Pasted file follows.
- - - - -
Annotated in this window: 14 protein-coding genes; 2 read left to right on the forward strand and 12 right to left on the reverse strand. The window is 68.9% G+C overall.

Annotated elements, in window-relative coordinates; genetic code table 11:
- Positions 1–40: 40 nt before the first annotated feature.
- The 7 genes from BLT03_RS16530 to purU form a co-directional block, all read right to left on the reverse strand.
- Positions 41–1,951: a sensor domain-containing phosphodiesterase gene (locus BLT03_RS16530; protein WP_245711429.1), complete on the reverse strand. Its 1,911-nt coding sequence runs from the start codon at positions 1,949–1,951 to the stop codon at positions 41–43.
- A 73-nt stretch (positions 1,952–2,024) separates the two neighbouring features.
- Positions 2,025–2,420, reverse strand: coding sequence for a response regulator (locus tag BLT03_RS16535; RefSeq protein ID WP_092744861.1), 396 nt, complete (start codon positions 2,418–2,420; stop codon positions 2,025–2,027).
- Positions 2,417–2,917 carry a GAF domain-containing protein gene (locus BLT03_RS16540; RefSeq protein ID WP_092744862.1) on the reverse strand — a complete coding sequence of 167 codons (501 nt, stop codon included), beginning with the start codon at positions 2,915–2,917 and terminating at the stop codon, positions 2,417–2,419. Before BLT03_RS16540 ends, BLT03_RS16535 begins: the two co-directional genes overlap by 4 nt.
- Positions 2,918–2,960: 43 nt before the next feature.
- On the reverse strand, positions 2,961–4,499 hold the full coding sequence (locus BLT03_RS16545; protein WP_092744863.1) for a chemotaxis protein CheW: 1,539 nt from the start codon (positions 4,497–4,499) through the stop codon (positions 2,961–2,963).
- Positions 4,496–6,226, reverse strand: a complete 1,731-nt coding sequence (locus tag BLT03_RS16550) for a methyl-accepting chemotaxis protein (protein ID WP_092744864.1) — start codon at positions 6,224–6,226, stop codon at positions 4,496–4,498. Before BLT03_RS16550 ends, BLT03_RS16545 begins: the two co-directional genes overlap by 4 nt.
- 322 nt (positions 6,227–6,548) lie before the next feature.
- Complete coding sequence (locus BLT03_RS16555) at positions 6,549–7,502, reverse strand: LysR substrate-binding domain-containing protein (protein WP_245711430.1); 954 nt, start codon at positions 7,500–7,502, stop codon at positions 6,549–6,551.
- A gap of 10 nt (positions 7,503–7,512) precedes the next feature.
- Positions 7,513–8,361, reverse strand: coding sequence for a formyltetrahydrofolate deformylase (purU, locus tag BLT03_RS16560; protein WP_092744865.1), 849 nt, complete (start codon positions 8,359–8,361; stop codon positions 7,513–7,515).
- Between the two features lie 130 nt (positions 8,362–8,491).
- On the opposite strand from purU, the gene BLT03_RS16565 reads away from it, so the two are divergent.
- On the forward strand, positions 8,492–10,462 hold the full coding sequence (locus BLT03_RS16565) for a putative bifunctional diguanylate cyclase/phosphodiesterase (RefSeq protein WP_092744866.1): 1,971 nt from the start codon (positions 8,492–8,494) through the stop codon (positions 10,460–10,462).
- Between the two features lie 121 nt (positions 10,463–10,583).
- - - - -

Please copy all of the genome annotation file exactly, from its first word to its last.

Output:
Annotated in this window: 14 protein-coding genes; 2 read left to right on the forward strand and 12 right to left on the reverse strand. The window is 68.9% G+C overall.

Annotated elements, in window-relative coordinates; genetic code table 11:
- Positions 1–40: 40 nt before the first annotated feature.
- The 7 genes from BLT03_RS16530 to purU form a co-directional block, all read right to left on the reverse strand.
- Positions 41–1,951: a sensor domain-containing phosphodiesterase gene (locus BLT03_RS16530; protein WP_245711429.1), complete on the reverse strand. Its 1,911-nt coding sequence runs from the start codon at positions 1,949–1,951 to the stop codon at positions 41–43.
- A 73-nt stretch (positions 1,952–2,024) separates the two neighbouring features.
- Positions 2,025–2,420, reverse strand: coding sequence for a response regulator (locus tag BLT03_RS16535; RefSeq protein ID WP_092744861.1), 396 nt, complete (start codon positions 2,418–2,420; stop codon positions 2,025–2,027).
- Positions 2,417–2,917 carry a GAF domain-containing protein gene (locus BLT03_RS16540; RefSeq protein ID WP_092744862.1) on the reverse strand — a complete coding sequence of 167 codons (501 nt, stop codon included), beginning with the start codon at positions 2,915–2,917 and terminating at the stop codon, positions 2,417–2,419. Before BLT03_RS16540 ends, BLT03_RS16535 begins: the two co-directional genes overlap by 4 nt.
- Positions 2,918–2,960: 43 nt before the next feature.
- On the reverse strand, positions 2,961–4,499 hold the full coding sequence (locus BLT03_RS16545; protein WP_092744863.1) for a chemotaxis protein CheW: 1,539 nt from the start codon (positions 4,497–4,499) through the stop codon (positions 2,961–2,963).
- Positions 4,496–6,226, reverse strand: a complete 1,731-nt coding sequence (locus tag BLT03_RS16550) for a methyl-accepting chemotaxis protein (protein ID WP_092744864.1) — start codon at positions 6,224–6,226, stop codon at positions 4,496–4,498. Before BLT03_RS16550 ends, BLT03_RS16545 begins: the two co-directional genes overlap by 4 nt.
- 322 nt (positions 6,227–6,548) lie before the next feature.
- Complete coding sequence (locus BLT03_RS16555) at positions 6,549–7,502, reverse strand: LysR substrate-binding domain-containing protein (protein WP_245711430.1); 954 nt, start codon at positions 7,500–7,502, stop codon at positions 6,549–6,551.
- A gap of 10 nt (positions 7,503–7,512) precedes the next feature.
- Positions 7,513–8,361, reverse strand: coding sequence for a formyltetrahydrofolate deformylase (purU, locus tag BLT03_RS16560; protein WP_092744865.1), 849 nt, complete (start codon positions 8,359–8,361; stop codon positions 7,513–7,515).
- Between the two features lie 130 nt (positions 8,362–8,491).
- On the opposite strand from purU, the gene BLT03_RS16565 reads away from it, so the two are divergent.
- On the forward strand, positions 8,492–10,462 hold the full coding sequence (locus BLT03_RS16565) for a putative bifunctional diguanylate cyclase/phosphodiesterase (RefSeq protein WP_092744866.1): 1,971 nt from the start codon (positions 8,492–8,494) through the stop codon (positions 10,460–10,462).
- Between the two features lie 121 nt (positions 10,463–10,583).